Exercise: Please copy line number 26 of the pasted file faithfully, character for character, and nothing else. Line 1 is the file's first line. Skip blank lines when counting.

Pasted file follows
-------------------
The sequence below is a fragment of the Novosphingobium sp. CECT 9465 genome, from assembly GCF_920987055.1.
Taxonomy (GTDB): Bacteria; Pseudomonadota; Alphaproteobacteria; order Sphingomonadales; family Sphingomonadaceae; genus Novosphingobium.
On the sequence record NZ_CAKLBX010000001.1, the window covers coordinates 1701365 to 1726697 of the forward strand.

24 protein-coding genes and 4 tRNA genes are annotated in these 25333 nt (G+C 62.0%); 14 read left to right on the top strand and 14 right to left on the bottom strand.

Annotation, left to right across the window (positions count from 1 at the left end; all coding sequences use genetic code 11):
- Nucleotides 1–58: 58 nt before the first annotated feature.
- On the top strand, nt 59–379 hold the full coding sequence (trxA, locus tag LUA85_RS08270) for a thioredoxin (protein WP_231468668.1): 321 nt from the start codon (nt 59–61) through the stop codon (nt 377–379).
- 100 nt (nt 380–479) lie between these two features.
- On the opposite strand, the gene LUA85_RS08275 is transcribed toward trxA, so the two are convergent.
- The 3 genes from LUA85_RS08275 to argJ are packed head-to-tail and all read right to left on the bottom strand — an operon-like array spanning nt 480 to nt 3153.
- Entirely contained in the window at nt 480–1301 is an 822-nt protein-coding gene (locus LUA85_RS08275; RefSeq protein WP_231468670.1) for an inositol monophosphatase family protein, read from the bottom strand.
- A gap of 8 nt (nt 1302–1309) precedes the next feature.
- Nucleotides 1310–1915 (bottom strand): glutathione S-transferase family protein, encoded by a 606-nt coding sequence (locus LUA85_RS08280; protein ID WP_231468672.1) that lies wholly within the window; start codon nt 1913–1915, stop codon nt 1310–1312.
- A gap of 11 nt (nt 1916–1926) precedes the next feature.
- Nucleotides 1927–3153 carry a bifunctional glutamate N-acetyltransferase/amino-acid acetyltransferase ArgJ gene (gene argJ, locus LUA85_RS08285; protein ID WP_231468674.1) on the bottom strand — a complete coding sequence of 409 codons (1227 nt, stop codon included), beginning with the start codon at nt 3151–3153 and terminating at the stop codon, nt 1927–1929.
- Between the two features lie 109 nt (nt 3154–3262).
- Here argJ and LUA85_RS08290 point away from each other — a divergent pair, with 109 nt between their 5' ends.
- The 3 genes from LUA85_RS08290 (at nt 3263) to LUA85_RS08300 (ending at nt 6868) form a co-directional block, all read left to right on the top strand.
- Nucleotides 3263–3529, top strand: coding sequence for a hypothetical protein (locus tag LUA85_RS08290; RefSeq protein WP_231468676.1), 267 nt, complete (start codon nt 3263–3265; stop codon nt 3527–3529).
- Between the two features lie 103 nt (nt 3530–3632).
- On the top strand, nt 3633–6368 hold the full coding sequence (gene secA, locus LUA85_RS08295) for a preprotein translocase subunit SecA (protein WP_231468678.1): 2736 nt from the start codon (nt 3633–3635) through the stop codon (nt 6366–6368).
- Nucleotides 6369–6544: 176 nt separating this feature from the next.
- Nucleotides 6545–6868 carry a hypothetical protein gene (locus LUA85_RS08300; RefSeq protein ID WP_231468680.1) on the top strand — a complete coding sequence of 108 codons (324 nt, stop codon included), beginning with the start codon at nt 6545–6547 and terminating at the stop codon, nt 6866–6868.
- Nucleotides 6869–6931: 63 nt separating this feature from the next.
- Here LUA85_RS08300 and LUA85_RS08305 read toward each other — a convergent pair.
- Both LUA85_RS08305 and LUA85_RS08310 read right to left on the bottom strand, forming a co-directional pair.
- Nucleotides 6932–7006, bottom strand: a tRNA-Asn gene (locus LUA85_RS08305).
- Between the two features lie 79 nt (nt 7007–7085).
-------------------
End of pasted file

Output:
- Both LUA85_RS08305 and LUA85_RS08310 read right to left on the bottom strand, forming a co-directional pair.